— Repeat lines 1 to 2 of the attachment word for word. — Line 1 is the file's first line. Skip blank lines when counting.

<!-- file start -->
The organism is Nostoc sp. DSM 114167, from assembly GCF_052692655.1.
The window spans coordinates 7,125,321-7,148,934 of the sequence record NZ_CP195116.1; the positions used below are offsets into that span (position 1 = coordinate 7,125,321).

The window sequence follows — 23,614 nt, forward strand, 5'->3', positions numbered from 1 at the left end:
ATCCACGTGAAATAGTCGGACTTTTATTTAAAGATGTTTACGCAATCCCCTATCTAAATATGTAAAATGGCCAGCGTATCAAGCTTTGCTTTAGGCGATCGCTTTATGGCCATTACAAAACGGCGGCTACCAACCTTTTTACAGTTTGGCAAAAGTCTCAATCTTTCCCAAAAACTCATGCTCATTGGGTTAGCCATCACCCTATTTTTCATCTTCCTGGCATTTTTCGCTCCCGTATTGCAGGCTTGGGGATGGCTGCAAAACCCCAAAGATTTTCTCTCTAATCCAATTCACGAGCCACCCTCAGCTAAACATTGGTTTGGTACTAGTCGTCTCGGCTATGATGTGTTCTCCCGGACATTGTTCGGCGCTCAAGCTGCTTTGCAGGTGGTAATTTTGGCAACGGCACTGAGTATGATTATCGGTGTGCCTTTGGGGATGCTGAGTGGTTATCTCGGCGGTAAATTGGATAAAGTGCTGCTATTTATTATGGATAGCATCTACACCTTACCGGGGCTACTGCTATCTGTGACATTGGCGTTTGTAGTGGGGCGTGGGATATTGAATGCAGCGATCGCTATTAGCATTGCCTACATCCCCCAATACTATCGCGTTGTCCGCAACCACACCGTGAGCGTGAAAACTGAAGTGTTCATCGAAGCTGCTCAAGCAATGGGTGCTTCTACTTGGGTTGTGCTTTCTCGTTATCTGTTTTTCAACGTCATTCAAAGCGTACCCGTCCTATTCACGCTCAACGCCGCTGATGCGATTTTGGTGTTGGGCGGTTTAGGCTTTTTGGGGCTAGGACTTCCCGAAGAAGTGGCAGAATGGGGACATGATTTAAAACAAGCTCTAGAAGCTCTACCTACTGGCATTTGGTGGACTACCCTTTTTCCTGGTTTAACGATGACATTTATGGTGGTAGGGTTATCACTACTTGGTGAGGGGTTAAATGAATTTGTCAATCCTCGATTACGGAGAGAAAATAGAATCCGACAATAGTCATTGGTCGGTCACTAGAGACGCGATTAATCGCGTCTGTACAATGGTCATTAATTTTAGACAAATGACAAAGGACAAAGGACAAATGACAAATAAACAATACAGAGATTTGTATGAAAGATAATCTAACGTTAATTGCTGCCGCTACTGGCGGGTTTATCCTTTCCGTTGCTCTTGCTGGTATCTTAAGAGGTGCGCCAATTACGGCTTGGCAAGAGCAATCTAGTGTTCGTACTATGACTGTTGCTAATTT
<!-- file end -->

The organism is Nostoc sp. DSM 114167, from assembly GCF_052692655.1.
The window spans coordinates 7,125,321-7,148,934 of the sequence record NZ_CP195116.1; the positions used below are offsets into that span (position 1 = coordinate 7,125,321).